4. Gifts and Faith Quotes

"It's wrong for our government to send people back to Central America. If we don't want to be stopped from going into the United States, how can we stop Central Americans in our country?"

Related Characters: Man from Veracruz (speaker)
Page Number: 103
Explanation and Analysis:

A man from Veracruz offers Nazario his opinion of the immigration process in Mexico. There are many in Mexico who have come illegally from Central America in the hopes of entering the United States one day: Mexico is a transitional region for them, in which they'll live for a short time before journeying north. The man from Veracruz argues that it would be hypocritical for the governments of Mexico to send back illegal immigrants in their country, since so many people from Mexico attempt to enter the United States in much the same way. Mexico is caught in a tough position: it's trying to be a legitimate state, and yet its economy is to no small degree empowered by immigrants in the U.S. who send money home to their relatives.

The passage also alludes to one of the most common observations about the anti-immigration stance in the U.S.: many of the same Americans who are descended from immigrants are themselves opposed to Mexican immigration--how can they oppose immigration and yet come from immigrant stock?

5. On the Border Quotes

"Outside the church after dinner, many migrants engage in a crude kind of street therapy: Who has endured the worst riding the trains?"

Related Characters: Sonia Nazario (speaker)
Page Number: 146
Explanation and Analysis:

Nazario describes some of the ways that immigrants and other downtrodden people survive their lives without falling into despair. Instead of trying to forget their hardships, the immigrants turn their hardships into entertainment: they make a game out of who endured the worst pain on the trains.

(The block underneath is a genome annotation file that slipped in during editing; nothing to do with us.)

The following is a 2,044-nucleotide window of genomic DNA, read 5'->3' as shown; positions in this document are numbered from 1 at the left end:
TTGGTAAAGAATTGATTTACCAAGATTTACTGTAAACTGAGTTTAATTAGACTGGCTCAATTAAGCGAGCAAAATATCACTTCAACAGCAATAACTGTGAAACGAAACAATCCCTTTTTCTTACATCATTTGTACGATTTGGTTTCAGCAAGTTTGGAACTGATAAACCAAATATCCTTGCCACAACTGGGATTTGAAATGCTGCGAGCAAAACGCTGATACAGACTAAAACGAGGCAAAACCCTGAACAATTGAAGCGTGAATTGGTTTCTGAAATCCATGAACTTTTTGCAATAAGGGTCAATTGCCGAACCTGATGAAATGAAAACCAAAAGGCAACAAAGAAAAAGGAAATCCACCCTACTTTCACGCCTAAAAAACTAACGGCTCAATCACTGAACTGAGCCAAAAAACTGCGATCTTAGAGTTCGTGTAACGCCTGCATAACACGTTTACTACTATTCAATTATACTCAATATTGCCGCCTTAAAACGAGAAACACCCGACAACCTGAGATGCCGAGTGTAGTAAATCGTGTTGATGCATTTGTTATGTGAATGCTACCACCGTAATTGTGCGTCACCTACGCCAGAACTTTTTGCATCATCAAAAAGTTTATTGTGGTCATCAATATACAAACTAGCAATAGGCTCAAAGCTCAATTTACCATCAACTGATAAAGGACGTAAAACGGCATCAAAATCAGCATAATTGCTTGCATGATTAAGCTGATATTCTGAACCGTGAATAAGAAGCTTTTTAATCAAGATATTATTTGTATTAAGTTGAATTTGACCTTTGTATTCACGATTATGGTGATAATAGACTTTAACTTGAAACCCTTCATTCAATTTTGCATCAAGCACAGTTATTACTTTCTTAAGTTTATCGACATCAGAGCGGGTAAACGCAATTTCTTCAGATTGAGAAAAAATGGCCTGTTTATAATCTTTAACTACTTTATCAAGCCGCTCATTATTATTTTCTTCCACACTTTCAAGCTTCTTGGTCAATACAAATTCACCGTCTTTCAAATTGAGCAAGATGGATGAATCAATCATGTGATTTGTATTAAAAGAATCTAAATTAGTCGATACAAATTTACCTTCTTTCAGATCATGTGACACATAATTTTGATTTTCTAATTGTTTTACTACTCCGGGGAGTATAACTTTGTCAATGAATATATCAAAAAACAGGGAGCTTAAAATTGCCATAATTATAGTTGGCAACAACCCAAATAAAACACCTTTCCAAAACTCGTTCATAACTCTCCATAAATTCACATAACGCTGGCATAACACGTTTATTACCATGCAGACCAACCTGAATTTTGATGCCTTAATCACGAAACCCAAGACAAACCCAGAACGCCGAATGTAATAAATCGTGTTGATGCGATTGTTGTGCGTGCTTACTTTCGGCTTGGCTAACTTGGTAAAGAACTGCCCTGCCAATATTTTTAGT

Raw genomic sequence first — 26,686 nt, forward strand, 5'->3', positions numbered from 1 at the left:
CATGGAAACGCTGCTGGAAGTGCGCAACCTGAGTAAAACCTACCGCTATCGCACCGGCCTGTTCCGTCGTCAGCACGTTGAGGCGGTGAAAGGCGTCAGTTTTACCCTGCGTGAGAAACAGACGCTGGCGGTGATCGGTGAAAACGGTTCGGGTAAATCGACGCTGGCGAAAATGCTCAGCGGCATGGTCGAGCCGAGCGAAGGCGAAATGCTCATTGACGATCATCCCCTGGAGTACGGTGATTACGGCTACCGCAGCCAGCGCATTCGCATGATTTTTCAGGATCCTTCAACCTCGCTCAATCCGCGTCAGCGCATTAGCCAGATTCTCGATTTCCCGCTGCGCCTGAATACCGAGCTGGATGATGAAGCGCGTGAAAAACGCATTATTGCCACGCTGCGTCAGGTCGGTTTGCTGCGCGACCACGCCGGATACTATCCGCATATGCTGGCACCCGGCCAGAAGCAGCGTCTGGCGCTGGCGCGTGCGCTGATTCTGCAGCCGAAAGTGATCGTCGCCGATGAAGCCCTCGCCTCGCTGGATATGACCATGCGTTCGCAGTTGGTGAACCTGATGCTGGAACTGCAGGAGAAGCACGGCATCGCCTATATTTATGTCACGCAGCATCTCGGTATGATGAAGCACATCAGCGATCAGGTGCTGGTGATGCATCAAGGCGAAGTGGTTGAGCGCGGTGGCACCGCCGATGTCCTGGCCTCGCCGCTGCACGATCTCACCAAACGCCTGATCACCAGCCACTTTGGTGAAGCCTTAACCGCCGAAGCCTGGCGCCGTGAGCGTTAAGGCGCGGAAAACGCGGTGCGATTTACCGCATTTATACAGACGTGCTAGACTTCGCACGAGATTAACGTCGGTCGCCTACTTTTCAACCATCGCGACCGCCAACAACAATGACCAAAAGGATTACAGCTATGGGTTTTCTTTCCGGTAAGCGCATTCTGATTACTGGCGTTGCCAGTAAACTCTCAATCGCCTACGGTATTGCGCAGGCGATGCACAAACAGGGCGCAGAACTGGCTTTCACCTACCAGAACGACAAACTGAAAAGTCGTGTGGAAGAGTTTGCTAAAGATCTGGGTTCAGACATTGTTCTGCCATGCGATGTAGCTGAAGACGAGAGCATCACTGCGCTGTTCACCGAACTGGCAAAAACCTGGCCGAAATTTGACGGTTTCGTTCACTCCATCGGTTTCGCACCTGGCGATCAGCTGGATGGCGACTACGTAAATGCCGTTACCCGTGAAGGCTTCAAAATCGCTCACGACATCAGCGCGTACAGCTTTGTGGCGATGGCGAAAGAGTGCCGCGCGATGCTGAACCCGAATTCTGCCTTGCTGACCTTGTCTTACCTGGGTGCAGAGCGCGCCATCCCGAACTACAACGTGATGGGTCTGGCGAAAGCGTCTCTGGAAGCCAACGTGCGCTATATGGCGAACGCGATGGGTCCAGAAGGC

The immigrants' "game" is a powerful survival mechanism, designed to help traumatized, lonely people find a sense of community. The music historian Albert Murray said that the point of the blues isn't to cause sadness: it's to get rid of sadness by singing about it. Much the same could be said of the games the immigrants play: therapeutically, their games rid the immigrants of some of their pain.

6. A Dark River, Perhaps a New Life Quotes

"Children like Enrique dream of finding their mothers and living happily ever after. For weeks, perhaps months, these children and their mothers cling to romanticized notions of how they should feel toward each other. Then reality intrudes."

Related Characters: Sonia Nazario (speaker), Enrique, Lourdes
Page Number: 191
Explanation and Analysis:

The tragedy of Enrique's journey, as Nazario has already hint, is that his quest isn't really that meaningful in the end. Enrique risks his life and his freedom in order to reunite with his mother, a woman he doesn't know well. Enrique is sure that meeting with his mother will solve all of his problems: over the years, his mother has become a nearly mystical figure, a "holy grail." Inevitably, then, when Enrique reunites with his mother, he'll be somewhat disappointed: the idea of his reunion will always be more satisfying and perfect than the real thing.

Without any need to idealize their parents, immigrants like Enrique can see their mothers for what they really are: kind, loving people who are nonetheless flawed. Ultimately, then, Enrique's journey is tragic because reality intrudes.

7. The Girl Left Behind Quotes

"'It's like a miracle,' [Lourdes] says. It is as if all the hurt he felt inside had to come out and now he is ready to move on."

Related Characters: Sonia Nazario (speaker), Lourdes
Page Number: 235
Explanation and Analysis:

Enrique continues to resent his mother for abandoning him when he was only a young child--even if he understands the harsh economic realities that led her to do so. And yet when he comes to America to live with his mother, he begins to change his relationship with her. As if in revenge, Enrique separates from his mother for a second time: he moves to North Carolina with his friends, voluntarily. Enrique quickly begins to realize that he really does love his mother: he begins to think more about why she left him to come to America.

As Lourdes puts it, Enrique has gone through two "rounds" of pain: the first when Lourdes left him to come to America; the second when he separated from Lourdes to live in North Carolina. Because of these painful separations, Enrique has come to see the truth about Lourdes: she's a kind, loving, but ultimately imperfect woman who tried to do her best to provide for her family, even if that meant abandoning her family. Enrique, it would seem, is ready to move on with his life, instead of dwelling on his love and resentment for his mother. One could say that Enrique's real journey has been psychological, not literal: he's come to see the light about his family situation.